Yesterday, as every day, the Auschwitz Memorial and Museum shared a photo on Twitter of one of the people killed at that concentration and extermination camp. This would be Jiří Popper, a young Jewish Czechoslovak who was born on July 21, 1923 in Prague, and killed at the Nazi extermination camp along with a million other people. He had been deported to that camp from the Theresienstadt ghetto on September 6, 1943. He hadn’t even reached the age of 20.
Before going into this, we hasten to point out that he did not die, he did not pass away. He was murdered. There were no accidents or diseases involved. We’re talking about people whose lives were taken from them in an organized, industrial fashion, with levels of sadism and hatred that can only be found in totalitarian regimes. Going through the Memorial-Museum’s Twitter feed is facing the victims that pure evil causes, and looking them in the eye.
But on this occasion, the remembrance of a life, and a murder, of a Holocaust victim took an unexpected turn, because, in the photo of young Mr. Jiří Popper, he can be seen to be wearing the pin of the Real Sociedad of San Sebastian!
A Real Sociedad fan who saw the tweet realized, and commented on the Twitter post. From there, after getting over the surprise, a search was launched to get to the bottom of why a young Czechoslovak would be wearing a Basque soccer team’s pin in the 1930s.
Things started getting clearer on the atotxa.org Twitter feed. We’re sharing the thread below as one page, thanks to the threadreaderapp.
The Diario Vasco just today gave a full explanation to the matches held in those years between the San Sebastian and Prague teams. On December 25-6, 1923, the club played against the Prague Deutscher team, made up of Jewish players. The following year, Real Sociedad played in Prague.
This whole story is dampened by the tragedy Europe, and the world, would live through in the following years. The young protagonist of our story was killed, along with millions more, in Nazi concentration camps. Prague Deutscher would cease to exist, as it had been a Jewish team. And the world would open up one of its darkest chapters.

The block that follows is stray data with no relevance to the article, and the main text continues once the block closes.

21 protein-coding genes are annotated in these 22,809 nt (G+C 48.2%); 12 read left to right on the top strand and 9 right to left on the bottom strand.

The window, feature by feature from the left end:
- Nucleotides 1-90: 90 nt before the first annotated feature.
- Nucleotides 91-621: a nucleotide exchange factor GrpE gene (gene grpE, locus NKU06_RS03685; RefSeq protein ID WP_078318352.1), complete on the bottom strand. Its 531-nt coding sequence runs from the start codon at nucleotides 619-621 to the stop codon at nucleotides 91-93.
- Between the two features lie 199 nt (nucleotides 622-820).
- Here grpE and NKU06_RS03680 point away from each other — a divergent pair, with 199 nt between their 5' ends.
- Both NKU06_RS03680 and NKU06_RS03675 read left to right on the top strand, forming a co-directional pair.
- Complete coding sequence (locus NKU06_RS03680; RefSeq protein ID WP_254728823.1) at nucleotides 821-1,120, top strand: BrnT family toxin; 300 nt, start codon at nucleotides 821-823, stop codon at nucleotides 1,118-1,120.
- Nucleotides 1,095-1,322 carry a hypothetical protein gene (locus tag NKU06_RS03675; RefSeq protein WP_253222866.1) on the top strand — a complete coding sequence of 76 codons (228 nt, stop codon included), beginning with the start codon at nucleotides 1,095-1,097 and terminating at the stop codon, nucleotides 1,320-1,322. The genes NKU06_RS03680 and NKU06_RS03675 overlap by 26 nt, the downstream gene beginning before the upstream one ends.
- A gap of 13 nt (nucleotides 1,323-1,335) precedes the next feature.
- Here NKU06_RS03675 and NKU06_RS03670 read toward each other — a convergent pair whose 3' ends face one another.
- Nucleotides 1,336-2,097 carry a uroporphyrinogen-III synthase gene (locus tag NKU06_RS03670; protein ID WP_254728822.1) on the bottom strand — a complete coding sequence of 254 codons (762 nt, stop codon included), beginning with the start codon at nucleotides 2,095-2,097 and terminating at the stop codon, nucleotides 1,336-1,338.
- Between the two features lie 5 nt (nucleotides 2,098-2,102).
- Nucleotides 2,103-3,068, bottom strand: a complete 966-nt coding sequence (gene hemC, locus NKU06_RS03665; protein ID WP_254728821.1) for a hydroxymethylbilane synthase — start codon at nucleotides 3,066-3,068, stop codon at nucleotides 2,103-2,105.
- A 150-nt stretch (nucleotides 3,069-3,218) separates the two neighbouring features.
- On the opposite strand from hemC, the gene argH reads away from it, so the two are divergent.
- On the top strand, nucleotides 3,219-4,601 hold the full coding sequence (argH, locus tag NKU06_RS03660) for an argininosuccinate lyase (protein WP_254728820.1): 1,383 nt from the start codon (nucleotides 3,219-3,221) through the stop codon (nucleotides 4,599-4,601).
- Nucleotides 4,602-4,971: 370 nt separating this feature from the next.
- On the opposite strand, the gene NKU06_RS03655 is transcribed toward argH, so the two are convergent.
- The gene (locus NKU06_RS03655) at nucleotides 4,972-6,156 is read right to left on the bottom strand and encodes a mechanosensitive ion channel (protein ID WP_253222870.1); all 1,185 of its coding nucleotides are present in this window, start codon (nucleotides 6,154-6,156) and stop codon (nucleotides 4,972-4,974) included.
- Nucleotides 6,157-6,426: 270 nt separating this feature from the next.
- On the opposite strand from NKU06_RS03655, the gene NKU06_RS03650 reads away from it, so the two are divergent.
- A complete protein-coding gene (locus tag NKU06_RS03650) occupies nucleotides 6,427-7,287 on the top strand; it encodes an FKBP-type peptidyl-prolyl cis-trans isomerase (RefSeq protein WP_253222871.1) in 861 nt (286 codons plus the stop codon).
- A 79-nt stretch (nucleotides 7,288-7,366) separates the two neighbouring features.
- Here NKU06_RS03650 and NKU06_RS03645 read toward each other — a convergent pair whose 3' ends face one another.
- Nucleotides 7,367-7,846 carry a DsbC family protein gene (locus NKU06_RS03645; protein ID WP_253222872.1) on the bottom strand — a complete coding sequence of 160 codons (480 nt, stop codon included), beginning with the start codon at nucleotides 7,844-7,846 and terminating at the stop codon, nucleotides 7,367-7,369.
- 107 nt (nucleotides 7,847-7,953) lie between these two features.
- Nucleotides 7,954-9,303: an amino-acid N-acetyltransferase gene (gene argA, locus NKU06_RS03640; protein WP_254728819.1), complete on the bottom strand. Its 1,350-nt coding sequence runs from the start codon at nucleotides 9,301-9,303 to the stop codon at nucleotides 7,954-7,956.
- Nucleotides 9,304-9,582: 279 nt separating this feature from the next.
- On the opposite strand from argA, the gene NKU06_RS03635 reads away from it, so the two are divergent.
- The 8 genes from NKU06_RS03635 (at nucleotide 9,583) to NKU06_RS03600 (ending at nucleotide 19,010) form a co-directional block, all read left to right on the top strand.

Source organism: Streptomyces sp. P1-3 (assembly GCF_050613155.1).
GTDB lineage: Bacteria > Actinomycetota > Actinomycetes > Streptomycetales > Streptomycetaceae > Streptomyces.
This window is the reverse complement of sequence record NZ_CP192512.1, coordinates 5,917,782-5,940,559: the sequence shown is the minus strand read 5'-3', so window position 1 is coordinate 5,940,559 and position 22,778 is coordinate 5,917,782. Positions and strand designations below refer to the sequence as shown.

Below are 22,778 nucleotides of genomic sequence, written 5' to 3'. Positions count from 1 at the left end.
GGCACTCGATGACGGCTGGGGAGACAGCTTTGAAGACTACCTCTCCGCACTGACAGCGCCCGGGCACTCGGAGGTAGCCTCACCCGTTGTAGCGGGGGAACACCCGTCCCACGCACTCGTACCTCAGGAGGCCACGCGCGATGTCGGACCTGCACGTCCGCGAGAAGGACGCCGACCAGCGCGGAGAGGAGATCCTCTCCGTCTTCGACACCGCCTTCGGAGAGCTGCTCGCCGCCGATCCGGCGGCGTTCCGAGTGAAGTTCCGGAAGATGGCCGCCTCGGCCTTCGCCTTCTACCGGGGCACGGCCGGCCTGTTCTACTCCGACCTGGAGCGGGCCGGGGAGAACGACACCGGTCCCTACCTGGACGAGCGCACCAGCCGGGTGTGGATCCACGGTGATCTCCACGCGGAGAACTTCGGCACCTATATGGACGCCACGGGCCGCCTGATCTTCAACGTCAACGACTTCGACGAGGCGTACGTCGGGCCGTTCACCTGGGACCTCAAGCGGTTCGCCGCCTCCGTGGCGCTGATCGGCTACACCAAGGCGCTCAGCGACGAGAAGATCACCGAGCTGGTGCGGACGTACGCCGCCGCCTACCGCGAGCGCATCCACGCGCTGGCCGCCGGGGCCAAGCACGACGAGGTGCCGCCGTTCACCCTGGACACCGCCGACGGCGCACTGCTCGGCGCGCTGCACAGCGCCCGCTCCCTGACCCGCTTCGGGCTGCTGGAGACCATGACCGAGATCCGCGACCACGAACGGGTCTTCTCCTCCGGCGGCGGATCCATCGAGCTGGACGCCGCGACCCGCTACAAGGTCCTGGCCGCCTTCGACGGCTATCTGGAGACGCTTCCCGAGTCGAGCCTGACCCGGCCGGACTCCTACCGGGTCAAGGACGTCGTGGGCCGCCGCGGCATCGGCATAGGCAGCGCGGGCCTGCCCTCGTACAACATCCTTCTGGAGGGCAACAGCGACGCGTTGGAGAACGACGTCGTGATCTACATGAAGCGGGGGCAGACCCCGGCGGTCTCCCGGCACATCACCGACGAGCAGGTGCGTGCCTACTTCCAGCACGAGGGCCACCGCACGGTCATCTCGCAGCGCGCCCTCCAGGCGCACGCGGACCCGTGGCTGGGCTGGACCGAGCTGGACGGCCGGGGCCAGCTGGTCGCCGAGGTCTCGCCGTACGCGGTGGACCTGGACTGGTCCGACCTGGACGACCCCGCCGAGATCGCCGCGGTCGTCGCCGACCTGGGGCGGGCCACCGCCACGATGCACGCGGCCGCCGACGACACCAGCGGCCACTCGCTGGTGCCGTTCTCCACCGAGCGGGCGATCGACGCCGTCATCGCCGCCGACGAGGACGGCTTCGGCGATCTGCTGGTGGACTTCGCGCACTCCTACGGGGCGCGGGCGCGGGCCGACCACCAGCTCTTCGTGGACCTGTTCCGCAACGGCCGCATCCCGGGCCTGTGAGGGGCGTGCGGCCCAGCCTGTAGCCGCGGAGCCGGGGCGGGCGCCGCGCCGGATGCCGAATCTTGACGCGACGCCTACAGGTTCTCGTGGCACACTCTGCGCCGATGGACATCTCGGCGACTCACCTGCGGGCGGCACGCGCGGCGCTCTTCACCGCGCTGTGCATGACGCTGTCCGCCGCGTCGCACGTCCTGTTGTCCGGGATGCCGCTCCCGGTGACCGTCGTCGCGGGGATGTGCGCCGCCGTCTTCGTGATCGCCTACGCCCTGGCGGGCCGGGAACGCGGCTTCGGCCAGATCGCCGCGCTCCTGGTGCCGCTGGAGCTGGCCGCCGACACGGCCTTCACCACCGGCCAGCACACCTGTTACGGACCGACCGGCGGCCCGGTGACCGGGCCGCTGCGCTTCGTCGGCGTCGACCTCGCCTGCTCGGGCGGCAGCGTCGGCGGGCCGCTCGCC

In this story, there were also Basque who suffered the punishments, and murders, of Nazi concentration camps. There were Basques, serving the Basque Government in exile, who opposed the monster. Some helped those escaping the talons of the Hitler regime, collaborating with the Red Cométe. Others would help the Jewish survivors, including Captain Steve and the group of Basque seamen manning the Pan York. There were also members of the Gernika Battalion who found against the Nazis in the liberation of France.
But there were other Basques who supported Franco’s regime and celebrated the Nazis’ victories. It is important to remember them, because they are also a part of our history, and because now some would have us believe they never existed. Of course they did, during the insurgents’ war, throughout the dictatorship, and even today.
By the 1930s, when the totalitarian and exterminating spirits of the Hitler regime were becoming clearer, there were Basques who opposed Nazi barbarism and those who applauded it. Among the former were Basque nationalists, who never applauded any totalitarian regime. Among the latter were those who, not long after, would join the ranks of Franco’s insurgent forces.